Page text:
Supplementary Material for: A Case Report of Pediatric Geniculate Neuralgia Treated with Sectioning of the Nervus Intermedius and Microvascular Decompression of Cranial Nerves IX and X
datasetposted on 14.01.2021, 06:32 by Zenonos G., McDowell M.M., Abou-Al-Shaar H., Alkhalili K., Gardner P.A.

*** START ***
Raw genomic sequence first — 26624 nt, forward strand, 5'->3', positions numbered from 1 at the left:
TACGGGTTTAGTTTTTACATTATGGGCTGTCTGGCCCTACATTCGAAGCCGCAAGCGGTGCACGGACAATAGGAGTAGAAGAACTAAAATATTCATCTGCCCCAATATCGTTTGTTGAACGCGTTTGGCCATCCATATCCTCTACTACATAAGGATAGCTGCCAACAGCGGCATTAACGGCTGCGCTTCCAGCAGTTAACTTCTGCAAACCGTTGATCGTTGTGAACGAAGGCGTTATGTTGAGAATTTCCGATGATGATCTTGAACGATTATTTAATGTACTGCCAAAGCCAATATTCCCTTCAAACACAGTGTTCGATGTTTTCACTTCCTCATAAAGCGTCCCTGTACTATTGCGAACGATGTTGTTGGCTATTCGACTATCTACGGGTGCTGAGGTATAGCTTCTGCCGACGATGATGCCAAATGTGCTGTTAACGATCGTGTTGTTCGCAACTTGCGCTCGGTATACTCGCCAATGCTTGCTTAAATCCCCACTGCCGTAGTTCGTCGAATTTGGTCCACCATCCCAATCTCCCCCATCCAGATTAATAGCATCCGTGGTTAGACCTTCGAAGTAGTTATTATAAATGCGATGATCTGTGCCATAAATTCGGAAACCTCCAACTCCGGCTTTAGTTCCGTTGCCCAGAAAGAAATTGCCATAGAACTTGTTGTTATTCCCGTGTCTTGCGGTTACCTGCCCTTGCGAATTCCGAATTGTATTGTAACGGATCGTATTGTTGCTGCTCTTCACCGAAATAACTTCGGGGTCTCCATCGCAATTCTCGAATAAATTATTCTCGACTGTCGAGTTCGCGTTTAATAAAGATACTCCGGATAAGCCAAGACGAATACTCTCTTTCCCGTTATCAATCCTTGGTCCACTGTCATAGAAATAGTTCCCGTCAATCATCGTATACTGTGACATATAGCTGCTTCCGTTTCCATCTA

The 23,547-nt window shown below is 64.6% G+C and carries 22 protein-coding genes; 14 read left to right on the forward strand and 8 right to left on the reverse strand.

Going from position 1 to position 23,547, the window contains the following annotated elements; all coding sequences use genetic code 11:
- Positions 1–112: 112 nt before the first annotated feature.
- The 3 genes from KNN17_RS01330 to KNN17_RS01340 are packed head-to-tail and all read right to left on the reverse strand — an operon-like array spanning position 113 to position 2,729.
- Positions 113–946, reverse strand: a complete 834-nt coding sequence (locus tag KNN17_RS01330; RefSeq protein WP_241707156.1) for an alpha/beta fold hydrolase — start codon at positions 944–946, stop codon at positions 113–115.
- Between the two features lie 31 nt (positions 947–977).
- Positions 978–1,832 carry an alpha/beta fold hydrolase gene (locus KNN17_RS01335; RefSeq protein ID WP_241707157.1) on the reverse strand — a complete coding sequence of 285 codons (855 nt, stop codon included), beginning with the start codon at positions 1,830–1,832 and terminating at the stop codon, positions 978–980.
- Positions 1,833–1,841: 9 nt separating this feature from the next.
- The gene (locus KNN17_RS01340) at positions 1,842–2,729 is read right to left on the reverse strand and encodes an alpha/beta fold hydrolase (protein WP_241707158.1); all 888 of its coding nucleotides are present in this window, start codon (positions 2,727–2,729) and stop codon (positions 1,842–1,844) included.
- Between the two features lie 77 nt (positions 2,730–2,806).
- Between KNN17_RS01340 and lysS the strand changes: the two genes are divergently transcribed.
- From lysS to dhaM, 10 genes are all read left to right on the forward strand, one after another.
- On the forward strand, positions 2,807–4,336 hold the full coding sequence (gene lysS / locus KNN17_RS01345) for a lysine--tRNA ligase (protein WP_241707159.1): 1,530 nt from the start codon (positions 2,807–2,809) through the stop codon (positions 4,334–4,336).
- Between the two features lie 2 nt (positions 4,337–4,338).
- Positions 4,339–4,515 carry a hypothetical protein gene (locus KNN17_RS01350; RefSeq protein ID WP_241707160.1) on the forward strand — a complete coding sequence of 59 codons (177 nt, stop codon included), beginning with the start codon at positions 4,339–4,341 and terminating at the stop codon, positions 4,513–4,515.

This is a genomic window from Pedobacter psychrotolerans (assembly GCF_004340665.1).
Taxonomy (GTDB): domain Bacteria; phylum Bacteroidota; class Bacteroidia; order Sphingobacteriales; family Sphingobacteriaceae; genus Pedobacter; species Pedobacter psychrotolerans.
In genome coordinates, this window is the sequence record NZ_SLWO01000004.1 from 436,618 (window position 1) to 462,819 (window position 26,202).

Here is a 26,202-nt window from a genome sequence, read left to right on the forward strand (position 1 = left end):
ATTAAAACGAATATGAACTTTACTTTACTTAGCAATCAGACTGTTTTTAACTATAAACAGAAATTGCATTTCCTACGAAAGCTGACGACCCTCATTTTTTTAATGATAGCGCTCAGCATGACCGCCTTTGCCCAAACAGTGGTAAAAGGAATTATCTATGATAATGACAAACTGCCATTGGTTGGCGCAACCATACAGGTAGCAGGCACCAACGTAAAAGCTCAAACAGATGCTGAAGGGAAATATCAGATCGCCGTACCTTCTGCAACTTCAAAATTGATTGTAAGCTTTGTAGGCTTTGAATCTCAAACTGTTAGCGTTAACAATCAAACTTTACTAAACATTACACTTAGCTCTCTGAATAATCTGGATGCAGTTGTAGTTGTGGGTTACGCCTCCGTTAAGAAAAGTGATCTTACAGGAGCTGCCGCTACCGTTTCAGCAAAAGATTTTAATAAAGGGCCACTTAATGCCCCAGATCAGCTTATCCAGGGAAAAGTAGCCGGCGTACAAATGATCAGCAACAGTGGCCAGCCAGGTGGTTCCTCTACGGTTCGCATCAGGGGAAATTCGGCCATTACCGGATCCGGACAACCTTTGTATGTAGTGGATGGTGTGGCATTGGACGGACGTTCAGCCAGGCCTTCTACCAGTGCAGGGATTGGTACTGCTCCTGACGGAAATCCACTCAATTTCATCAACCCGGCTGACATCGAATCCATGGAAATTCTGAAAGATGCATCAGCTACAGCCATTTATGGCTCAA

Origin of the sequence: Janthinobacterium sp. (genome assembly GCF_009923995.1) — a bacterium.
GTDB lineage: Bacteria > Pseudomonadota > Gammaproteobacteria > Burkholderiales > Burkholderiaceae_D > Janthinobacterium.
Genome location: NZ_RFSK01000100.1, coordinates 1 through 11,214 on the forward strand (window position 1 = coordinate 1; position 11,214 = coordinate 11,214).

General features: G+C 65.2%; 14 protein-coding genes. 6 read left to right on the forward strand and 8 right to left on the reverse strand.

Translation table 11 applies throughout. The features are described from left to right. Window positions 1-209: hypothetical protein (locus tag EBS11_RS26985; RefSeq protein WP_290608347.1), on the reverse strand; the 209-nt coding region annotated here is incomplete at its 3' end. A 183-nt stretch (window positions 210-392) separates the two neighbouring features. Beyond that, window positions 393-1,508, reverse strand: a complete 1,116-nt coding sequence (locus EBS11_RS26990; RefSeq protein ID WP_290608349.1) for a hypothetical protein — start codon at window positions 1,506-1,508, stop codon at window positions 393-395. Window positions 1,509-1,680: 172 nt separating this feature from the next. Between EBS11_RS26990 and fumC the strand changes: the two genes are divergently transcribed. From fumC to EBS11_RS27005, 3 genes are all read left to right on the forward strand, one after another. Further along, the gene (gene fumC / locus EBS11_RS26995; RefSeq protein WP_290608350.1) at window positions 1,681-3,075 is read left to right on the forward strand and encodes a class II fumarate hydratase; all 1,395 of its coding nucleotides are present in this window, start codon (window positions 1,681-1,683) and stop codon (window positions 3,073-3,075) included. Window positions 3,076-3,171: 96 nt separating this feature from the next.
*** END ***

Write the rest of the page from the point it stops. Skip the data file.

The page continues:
Background: Classic geniculate neuralgia (GN) is a rare condition characterized by lancinating pain centered in the ear and not involving the throat. To the best of our knowledge, no case of pediatric GN has been reported in the English literature. Case Presentation: We present the first reported case of successfully treated GN in a child via an endoscopic approach. The patient was a 9-year-old boy who presented with a 1-year history of lancinating right ear pain. Neuroleptics resulted in a short-lived improvement in symptoms, but with significant side effects. Extensive evaluation by multiple specialties did not reveal a cause for his pain. Imaging disclosed a tortuous loop of the right posterior inferior cerebellar artery abutting cranial nerves IX and X but no other abnormalities. The patient underwent an endoscopic microvascular decompression of cranial nerves IX and X, and sectioning of the nervus intermedius through a right retromastoid craniotomy. Postoperatively, the patient reported complete resolution of his symptoms that persisted at 3 months of follow-up. At the 5-year follow-up, the patient maintained pain relief and was developing normally. Conclusion: GN can affect the pediatric population. In carefully selected patients with consistent clinical and radiographic presentation, sectioning of the nervus intermedius and microvascular decompression of the lower cranial nerves can be an effective treatment.